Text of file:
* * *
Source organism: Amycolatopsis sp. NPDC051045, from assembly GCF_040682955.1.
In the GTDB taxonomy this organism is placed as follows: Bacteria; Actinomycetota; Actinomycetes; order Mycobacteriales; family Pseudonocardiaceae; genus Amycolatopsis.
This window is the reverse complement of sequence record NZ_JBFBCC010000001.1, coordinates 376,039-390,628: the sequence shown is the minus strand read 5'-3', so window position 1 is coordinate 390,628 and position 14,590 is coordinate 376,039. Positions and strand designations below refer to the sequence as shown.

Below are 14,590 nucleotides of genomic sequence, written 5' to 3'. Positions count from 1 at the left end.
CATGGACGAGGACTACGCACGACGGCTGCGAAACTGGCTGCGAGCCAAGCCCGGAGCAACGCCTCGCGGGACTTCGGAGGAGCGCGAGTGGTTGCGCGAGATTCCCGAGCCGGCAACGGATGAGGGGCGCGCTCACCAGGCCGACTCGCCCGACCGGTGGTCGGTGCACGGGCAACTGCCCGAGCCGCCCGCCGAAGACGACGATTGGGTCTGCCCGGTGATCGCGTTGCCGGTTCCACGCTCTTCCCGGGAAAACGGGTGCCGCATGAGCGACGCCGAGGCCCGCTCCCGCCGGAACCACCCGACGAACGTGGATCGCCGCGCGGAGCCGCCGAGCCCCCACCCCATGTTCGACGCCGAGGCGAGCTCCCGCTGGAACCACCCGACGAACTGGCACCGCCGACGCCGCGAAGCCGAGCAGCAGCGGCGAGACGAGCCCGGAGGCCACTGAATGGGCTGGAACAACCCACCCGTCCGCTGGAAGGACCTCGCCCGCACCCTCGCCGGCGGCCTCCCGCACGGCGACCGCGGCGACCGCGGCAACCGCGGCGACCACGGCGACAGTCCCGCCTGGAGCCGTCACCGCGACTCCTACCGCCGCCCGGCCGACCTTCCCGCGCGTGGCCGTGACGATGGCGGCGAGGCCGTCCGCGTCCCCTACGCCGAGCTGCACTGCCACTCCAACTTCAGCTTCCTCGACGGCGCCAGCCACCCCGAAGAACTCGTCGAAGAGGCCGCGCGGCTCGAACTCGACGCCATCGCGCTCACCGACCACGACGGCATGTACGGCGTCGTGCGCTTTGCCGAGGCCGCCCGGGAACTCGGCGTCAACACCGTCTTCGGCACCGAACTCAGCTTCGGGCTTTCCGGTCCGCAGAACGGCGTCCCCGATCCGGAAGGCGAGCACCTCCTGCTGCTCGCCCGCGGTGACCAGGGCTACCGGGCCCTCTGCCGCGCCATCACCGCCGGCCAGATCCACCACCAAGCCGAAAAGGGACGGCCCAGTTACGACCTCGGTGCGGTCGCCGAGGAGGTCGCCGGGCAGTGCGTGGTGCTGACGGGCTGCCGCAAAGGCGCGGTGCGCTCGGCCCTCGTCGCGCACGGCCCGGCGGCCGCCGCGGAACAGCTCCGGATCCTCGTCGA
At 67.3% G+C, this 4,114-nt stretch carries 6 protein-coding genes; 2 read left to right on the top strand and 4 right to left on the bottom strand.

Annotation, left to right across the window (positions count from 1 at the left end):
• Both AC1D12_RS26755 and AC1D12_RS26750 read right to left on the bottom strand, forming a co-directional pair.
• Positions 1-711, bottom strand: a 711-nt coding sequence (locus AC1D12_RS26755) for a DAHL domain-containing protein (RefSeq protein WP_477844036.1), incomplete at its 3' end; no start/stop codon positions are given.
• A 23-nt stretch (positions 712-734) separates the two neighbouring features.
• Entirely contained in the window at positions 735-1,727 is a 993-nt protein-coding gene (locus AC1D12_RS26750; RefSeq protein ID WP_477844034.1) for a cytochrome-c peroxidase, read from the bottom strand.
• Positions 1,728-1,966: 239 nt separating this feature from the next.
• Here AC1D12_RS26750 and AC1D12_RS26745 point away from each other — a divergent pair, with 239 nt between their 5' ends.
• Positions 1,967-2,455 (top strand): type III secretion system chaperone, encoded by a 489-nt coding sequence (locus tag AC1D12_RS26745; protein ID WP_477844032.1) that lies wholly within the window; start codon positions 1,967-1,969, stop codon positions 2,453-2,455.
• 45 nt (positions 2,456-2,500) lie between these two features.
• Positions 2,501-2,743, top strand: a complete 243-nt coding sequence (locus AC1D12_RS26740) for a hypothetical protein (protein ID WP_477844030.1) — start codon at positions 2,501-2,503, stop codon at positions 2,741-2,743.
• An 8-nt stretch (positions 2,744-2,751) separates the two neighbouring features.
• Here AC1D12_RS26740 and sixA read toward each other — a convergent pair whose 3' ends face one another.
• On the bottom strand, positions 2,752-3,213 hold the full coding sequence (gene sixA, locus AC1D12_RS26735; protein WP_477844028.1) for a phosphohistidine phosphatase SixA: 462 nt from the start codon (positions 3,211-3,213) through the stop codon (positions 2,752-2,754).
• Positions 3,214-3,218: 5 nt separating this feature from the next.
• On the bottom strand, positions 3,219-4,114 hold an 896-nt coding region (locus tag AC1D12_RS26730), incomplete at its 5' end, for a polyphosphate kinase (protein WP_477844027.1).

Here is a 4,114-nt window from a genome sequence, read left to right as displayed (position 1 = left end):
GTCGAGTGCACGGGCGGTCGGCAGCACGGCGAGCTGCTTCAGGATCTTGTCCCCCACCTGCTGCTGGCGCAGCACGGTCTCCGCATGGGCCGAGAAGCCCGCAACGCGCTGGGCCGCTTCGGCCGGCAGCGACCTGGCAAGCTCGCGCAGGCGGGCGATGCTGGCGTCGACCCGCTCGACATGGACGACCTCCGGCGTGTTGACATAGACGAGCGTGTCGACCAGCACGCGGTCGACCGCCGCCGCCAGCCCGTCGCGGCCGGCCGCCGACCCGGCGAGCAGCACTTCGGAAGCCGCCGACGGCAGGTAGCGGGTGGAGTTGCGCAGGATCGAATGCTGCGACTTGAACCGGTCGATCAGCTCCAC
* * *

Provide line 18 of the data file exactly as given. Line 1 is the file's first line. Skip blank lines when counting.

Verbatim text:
• Here AC1D12_RS26740 and sixA read toward each other — a convergent pair whose 3' ends face one another.